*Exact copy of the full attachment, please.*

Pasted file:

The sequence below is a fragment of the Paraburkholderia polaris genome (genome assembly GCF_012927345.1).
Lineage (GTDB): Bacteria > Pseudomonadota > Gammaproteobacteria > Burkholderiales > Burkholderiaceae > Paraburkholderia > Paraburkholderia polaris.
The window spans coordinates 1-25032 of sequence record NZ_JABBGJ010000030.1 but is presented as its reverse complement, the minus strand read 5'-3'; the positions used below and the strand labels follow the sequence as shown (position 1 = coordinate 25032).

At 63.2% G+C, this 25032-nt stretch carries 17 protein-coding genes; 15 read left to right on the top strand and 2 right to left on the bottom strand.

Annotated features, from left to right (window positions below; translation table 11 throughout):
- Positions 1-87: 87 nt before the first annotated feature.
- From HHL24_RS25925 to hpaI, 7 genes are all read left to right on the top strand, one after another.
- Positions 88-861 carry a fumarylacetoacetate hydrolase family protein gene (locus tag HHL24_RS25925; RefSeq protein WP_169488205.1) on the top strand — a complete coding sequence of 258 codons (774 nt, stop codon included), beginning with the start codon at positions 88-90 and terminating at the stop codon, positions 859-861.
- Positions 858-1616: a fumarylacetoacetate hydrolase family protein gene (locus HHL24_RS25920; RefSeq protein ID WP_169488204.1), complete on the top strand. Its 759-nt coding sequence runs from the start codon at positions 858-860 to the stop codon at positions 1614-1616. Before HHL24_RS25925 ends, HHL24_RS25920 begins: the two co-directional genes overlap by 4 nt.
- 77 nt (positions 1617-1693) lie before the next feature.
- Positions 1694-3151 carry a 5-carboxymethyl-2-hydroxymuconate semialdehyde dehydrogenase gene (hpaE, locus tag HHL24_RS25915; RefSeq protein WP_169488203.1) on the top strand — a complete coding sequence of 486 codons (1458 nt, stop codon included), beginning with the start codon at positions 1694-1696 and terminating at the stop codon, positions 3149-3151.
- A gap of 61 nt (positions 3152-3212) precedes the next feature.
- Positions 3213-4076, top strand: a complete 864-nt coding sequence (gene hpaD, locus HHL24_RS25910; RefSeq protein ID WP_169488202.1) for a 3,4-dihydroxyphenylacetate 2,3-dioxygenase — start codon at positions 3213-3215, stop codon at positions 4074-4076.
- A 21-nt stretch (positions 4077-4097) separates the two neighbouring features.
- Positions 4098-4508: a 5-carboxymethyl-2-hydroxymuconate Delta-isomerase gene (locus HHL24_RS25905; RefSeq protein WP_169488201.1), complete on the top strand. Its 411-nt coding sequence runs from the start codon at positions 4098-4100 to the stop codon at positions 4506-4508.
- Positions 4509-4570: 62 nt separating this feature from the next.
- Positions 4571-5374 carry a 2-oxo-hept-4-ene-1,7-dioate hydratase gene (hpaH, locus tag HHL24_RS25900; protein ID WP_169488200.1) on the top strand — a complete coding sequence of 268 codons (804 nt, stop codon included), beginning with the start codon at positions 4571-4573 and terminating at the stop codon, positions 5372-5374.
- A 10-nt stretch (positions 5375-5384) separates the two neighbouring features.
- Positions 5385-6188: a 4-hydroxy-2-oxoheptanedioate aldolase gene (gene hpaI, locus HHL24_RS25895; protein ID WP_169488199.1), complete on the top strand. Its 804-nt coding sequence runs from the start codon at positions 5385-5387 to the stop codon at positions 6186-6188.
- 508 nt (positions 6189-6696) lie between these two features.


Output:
The sequence below is a fragment of the Paraburkholderia polaris genome (genome assembly GCF_012927345.1).
Lineage (GTDB): Bacteria > Pseudomonadota > Gammaproteobacteria > Burkholderiales > Burkholderiaceae > Paraburkholderia > Paraburkholderia polaris.
The window spans coordinates 1-25032 of sequence record NZ_JABBGJ010000030.1 but is presented as its reverse complement, the minus strand read 5'-3'; the positions used below and the strand labels follow the sequence as shown (position 1 = coordinate 25032).

At 63.2% G+C, this 25032-nt stretch carries 17 protein-coding genes; 15 read left to right on the top strand and 2 right to left on the bottom strand.

Annotated features, from left to right (window positions below; translation table 11 throughout):
- Positions 1-87: 87 nt before the first annotated feature.
- From HHL24_RS25925 to hpaI, 7 genes are all read left to right on the top strand, one after another.
- Positions 88-861 carry a fumarylacetoacetate hydrolase family protein gene (locus tag HHL24_RS25925; RefSeq protein WP_169488205.1) on the top strand — a complete coding sequence of 258 codons (774 nt, stop codon included), beginning with the start codon at positions 88-90 and terminating at the stop codon, positions 859-861.
- Positions 858-1616: a fumarylacetoacetate hydrolase family protein gene (locus HHL24_RS25920; RefSeq protein ID WP_169488204.1), complete on the top strand. Its 759-nt coding sequence runs from the start codon at positions 858-860 to the stop codon at positions 1614-1616. Before HHL24_RS25925 ends, HHL24_RS25920 begins: the two co-directional genes overlap by 4 nt.
- 77 nt (positions 1617-1693) lie before the next feature.
- Positions 1694-3151 carry a 5-carboxymethyl-2-hydroxymuconate semialdehyde dehydrogenase gene (hpaE, locus tag HHL24_RS25915; RefSeq protein WP_169488203.1) on the top strand — a complete coding sequence of 486 codons (1458 nt, stop codon included), beginning with the start codon at positions 1694-1696 and terminating at the stop codon, positions 3149-3151.
- A gap of 61 nt (positions 3152-3212) precedes the next feature.
- Positions 3213-4076, top strand: a complete 864-nt coding sequence (gene hpaD, locus HHL24_RS25910; RefSeq protein ID WP_169488202.1) for a 3,4-dihydroxyphenylacetate 2,3-dioxygenase — start codon at positions 3213-3215, stop codon at positions 4074-4076.
- A 21-nt stretch (positions 4077-4097) separates the two neighbouring features.
- Positions 4098-4508: a 5-carboxymethyl-2-hydroxymuconate Delta-isomerase gene (locus HHL24_RS25905; RefSeq protein WP_169488201.1), complete on the top strand. Its 411-nt coding sequence runs from the start codon at positions 4098-4100 to the stop codon at positions 4506-4508.
- Positions 4509-4570: 62 nt separating this feature from the next.
- Positions 4571-5374 carry a 2-oxo-hept-4-ene-1,7-dioate hydratase gene (hpaH, locus tag HHL24_RS25900; protein ID WP_169488200.1) on the top strand — a complete coding sequence of 268 codons (804 nt, stop codon included), beginning with the start codon at positions 4571-4573 and terminating at the stop codon, positions 5372-5374.
- A 10-nt stretch (positions 5375-5384) separates the two neighbouring features.
- Positions 5385-6188: a 4-hydroxy-2-oxoheptanedioate aldolase gene (gene hpaI, locus HHL24_RS25895; protein ID WP_169488199.1), complete on the top strand. Its 804-nt coding sequence runs from the start codon at positions 5385-5387 to the stop codon at positions 6186-6188.
- 508 nt (positions 6189-6696) lie between these two features.